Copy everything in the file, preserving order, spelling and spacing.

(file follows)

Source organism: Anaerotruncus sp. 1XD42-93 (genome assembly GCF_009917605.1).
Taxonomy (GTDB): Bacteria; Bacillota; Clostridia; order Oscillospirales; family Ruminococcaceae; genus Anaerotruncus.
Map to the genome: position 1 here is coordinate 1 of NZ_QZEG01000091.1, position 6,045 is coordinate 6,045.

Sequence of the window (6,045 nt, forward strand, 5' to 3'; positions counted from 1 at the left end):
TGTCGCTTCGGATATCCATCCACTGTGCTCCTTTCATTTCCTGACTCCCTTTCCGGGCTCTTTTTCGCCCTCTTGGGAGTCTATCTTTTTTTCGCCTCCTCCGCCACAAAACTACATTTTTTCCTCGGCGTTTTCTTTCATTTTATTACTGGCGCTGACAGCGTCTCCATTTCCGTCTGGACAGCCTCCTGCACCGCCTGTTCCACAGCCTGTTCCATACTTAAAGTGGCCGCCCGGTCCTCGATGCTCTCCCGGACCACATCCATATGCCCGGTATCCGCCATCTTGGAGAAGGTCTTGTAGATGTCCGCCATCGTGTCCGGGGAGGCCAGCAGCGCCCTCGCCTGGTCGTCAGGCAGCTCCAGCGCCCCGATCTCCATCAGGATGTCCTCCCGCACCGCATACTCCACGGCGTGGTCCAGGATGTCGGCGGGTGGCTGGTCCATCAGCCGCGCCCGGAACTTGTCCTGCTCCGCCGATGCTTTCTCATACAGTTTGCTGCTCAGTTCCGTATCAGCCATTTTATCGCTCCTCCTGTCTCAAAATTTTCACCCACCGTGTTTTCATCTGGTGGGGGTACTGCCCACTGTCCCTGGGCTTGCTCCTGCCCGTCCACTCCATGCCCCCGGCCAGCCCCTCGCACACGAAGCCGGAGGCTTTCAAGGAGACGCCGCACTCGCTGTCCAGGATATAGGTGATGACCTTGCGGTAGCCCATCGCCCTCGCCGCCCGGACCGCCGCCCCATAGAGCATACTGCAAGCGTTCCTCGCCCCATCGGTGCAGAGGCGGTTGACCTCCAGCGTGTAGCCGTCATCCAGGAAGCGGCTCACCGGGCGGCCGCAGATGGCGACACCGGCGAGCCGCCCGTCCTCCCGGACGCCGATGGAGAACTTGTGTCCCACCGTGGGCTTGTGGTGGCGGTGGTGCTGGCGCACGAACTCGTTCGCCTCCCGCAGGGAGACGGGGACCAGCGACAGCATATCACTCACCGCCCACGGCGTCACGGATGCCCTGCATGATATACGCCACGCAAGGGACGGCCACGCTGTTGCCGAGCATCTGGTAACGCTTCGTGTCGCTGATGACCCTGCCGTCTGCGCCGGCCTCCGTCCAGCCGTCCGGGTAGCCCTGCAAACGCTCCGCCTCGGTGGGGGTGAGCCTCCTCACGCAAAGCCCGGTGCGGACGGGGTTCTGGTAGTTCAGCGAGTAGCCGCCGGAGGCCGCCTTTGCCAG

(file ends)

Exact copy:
Source organism: Anaerotruncus sp. 1XD42-93 (genome assembly GCF_009917605.1).
Taxonomy (GTDB): Bacteria; Bacillota; Clostridia; order Oscillospirales; family Ruminococcaceae; genus Anaerotruncus.
Map to the genome: position 1 here is coordinate 1 of NZ_QZEG01000091.1, position 6,045 is coordinate 6,045.

Sequence of the window (6,045 nt, forward strand, 5' to 3'; positions counted from 1 at the left end):
TGTCGCTTCGGATATCCATCCACTGTGCTCCTTTCATTTCCTGACTCCCTTTCCGGGCTCTTTTTCGCCCTCTTGGGAGTCTATCTTTTTTTCGCCTCCTCCGCCACAAAACTACATTTTTTCCTCGGCGTTTTCTTTCATTTTATTACTGGCGCTGACAGCGTCTCCATTTCCGTCTGGACAGCCTCCTGCACCGCCTGTTCCACAGCCTGTTCCATACTTAAAGTGGCCGCCCGGTCCTCGATGCTCTCCCGGACCACATCCATATGCCCGGTATCCGCCATCTTGGAGAAGGTCTTGTAGATGTCCGCCATCGTGTCCGGGGAGGCCAGCAGCGCCCTCGCCTGGTCGTCAGGCAGCTCCAGCGCCCCGATCTCCATCAGGATGTCCTCCCGCACCGCATACTCCACGGCGTGGTCCAGGATGTCGGCGGGTGGCTGGTCCATCAGCCGCGCCCGGAACTTGTCCTGCTCCGCCGATGCTTTCTCATACAGTTTGCTGCTCAGTTCCGTATCAGCCATTTTATCGCTCCTCCTGTCTCAAAATTTTCACCCACCGTGTTTTCATCTGGTGGGGGTACTGCCCACTGTCCCTGGGCTTGCTCCTGCCCGTCCACTCCATGCCCCCGGCCAGCCCCTCGCACACGAAGCCGGAGGCTTTCAAGGAGACGCCGCACTCGCTGTCCAGGATATAGGTGATGACCTTGCGGTAGCCCATCGCCCTCGCCGCCCGGACCGCCGCCCCATAGAGCATACTGCAAGCGTTCCTCGCCCCATCGGTGCAGAGGCGGTTGACCTCCAGCGTGTAGCCGTCATCCAGGAAGCGGCTCACCGGGCGGCCGCAGATGGCGACACCGGCGAGCCGCCCGTCCTCCCGGACGCCGATGGAGAACTTGTGTCCCACCGTGGGCTTGTGGTGGCGGTGGTGCTGGCGCACGAACTCGTTCGCCTCCCGCAGGGAGACGGGGACCAGCGACAGCATATCACTCACCGCCCACGGCGTCACGGATGCCCTGCATGATATACGCCACGCAAGGGACGGCCACGCTGTTGCCGAGCATCTGGTAACGCTTCGTGTCGCTGATGACCCTGCCGTCTGCGCCGGCCTCCGTCCAGCCGTCCGGGTAGCCCTGCAAACGCTCCGCCTCGGTGGGGGTGAGCCTCCTCACGCAAAGCCCGGTGCGGACGGGGTTCTGGTAGTTCAGCGAGTAGCCGCCGGAGGCCGCCTTTGCCAG